The sustainability disclosure landscape is a bit of a maze. Fragmented and at times confusing, it has been a source of frustration to many organisations seeking direction on their sustainability reporting choices. However, there is growing endeavour to create alignment and comparability across the frameworks, and the arrival of the TCFD recommendations last year has strengthened the call for continuity.
This article seeks to show the emerging order in the disorder and why establishing more alignment in disclosures is becoming an increasingly important common goal in the field of sustainability.
An Overview of Sustainability Reporting Frameworks
Organisations have choices to grapple with when it comes to reporting. There are a wide range of frameworks, standards and benchmarks that can be reported to: CDP, the Dow Jones Sustainability Index (DJSI), the Global Reporting Initiative (GRI), the Sustainability Accounting Standards Board (SASB), the UN Sustainable Development Goals (SDGs) to name just a small handful. In fact, according to the World Business Council for Sustainable Development (WBCSD) Reporting Exchange programme, there are now a total of 182 frameworks across 60 major nations. 81% are 'mandatory' in some form.
Although each tool varies in purpose, audience and requirements, it is difficult to keep track of what information is required where. Businesses are feeling increasing pressure with continual updates, new initiatives and requests for information. The burden of reporting feels heavier by the year.
No organisation can or needs to report against every set of standards. A choice will need to be made about what is most appropriate. For example, the GRI and SDGs are intended for global audiences, the DJSI, CDP and SASB are investor focused. DJSI and GRI span a wide range of Environmental, Sustainability and Governance (ESG) issues, whereas CDP focuses exclusively on climate change, water and forests. Businesses should take a strategic approach to reporting and choose only the tools that generate the most value and are most relevant to them.
How reporting initiatives are trying to help
We need to make reporting consistent, comparable and current, to tap into the transformative power of transparency - Tim Mohin, Chief Executive GRI.
Many of the major frameworks now recognise the need for coordination and are formulating partnerships and developing their criteria to work on doing so. Experts from many of the major reporting frameworks have publicly communicated their understanding about the challenges of fragmentation in the sustainability reporting landscape and have sought to help.There is still a way to go but the good thing is, the mindset is to achieve alignment where possible to reduce the reporting burden for companies.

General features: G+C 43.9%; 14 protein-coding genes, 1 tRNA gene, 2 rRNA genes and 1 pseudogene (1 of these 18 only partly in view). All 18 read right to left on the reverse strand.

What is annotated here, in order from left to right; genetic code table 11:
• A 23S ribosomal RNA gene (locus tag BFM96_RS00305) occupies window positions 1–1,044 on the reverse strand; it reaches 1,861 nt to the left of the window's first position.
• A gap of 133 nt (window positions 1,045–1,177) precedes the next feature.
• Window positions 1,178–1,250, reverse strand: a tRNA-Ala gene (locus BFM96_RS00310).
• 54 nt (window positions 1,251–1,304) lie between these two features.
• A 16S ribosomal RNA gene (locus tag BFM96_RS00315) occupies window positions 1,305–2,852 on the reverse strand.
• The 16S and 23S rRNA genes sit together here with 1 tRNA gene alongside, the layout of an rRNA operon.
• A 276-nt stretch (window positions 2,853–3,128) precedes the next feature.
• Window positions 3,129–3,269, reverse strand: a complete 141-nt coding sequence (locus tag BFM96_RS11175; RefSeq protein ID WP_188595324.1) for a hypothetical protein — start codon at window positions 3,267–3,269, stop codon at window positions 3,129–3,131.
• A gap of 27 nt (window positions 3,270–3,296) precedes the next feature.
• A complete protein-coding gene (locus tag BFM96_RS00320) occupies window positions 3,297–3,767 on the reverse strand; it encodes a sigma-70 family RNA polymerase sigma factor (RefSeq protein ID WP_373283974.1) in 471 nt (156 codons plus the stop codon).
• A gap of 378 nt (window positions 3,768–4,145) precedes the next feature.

CDP has incorporated more alignment with the DJSI, GRI, SASB and the SDGs in its 2018 updates. For example, their new sector-specific approach is more in line with the DJSI. They also have a downloadable guidance document with tables of linkages between CDP and GRI, the most widely-used framework for sustainability reporting.
SASB claims to use metrics already in use across 200 other initiatives in its disclosures and has formulated a partnership with the GRI to show that contrary to assumption, they are not designed to be competitive but to fulfill difference purposes for difference audiences.
Whilst frameworks look to align they will always need to be evolving in other ways as sustainability best practices changes. However, despite how it might feel, the objective is not obfuscation but rather to assist companies in being more transparent.
To facilitate this, frameworks have to attend to alignment to help reduce the reporting burden for businesses and increase uptake of sustainability reporting. After all, the goal of better disclosures and more successful climate action should be the collective priority, which we’re not going to achieve when lost in a disclosure maze.
Integrated Reporting: Aligning sustainability with business
The push towards integrated reporting in recent years has brought about a potentially more important shift: a better understanding within organisations of the value of sustainability issues. It has ushered in a new era of cohesion between overall business objectives and sustainability, two traditionally unconnected realms. This has lead some experts to hypothesise eventual abandonment of the stand-alone sustainability report altogether.
Last June the Task Force on Climate-related Financial Disclosures (TCFD) released their recommendations which have been a driver for more specificity and alignment in disclosures in order to effectively communicate climate-related risks to stakeholders and investors. They recommend integrating these disclosures into the mainstream annual financial filings. 100 businesses, including Unilever, Barclays and HSBC, have all committed to implementing the TCFD’s recommendations demonstrating that large organisations are answering the call to bring sustainability into the core of their business.
As frameworks and businesses begin to digest the developments in the field, further evolution in disclosures can be anticipated in the coming years but we’re likely to see much more convergence in the information required of businesses from investors and stakeholders, particularly as we all aim to align ourselves to the common goal of the Paris Agreement. It will be increasingly important, therefore, for reporting frameworks to assist and for us to find clear direction in the disclosure landscape.